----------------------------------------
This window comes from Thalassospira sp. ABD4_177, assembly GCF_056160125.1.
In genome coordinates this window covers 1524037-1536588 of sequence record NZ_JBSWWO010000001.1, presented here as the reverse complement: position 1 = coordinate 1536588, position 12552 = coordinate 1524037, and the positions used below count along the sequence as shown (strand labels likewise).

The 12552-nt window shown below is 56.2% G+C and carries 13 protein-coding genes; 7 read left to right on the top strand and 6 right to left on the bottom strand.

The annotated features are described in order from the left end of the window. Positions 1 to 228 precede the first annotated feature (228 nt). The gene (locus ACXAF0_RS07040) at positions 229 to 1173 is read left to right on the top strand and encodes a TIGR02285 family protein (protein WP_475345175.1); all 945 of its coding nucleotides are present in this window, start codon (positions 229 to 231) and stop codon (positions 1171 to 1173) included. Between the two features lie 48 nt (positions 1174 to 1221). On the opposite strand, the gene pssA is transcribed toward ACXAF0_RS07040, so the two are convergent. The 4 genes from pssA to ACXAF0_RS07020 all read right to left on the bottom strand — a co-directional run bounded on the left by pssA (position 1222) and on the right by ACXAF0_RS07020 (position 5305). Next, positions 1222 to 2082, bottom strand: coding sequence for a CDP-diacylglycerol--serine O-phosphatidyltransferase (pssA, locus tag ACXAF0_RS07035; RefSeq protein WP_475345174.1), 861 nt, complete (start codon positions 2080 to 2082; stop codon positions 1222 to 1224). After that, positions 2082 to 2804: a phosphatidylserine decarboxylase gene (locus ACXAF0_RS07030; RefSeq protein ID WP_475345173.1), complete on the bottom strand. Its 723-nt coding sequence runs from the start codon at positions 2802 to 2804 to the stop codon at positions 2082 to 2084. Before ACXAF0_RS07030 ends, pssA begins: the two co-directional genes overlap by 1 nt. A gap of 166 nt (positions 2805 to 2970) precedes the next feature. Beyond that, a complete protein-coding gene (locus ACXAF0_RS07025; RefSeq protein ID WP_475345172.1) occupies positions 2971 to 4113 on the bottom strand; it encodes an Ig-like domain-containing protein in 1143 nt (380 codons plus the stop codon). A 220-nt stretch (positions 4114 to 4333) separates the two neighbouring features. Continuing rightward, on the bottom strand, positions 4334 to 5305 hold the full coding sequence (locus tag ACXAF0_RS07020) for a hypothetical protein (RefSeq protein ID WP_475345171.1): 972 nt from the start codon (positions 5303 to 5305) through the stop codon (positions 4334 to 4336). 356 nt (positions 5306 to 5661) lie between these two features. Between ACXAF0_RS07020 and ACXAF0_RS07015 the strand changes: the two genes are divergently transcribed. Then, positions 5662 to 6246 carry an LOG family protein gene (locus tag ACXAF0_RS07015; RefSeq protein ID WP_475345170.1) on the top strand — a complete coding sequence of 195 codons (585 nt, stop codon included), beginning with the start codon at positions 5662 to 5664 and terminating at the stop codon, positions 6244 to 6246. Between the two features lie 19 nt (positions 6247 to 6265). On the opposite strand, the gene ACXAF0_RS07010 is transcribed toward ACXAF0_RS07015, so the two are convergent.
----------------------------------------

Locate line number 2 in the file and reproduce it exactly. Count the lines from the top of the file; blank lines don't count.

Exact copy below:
In genome coordinates this window covers 1524037-1536588 of sequence record NZ_JBSWWO010000001.1, presented here as the reverse complement: position 1 = coordinate 1536588, position 12552 = coordinate 1524037, and the positions used below count along the sequence as shown (strand labels likewise).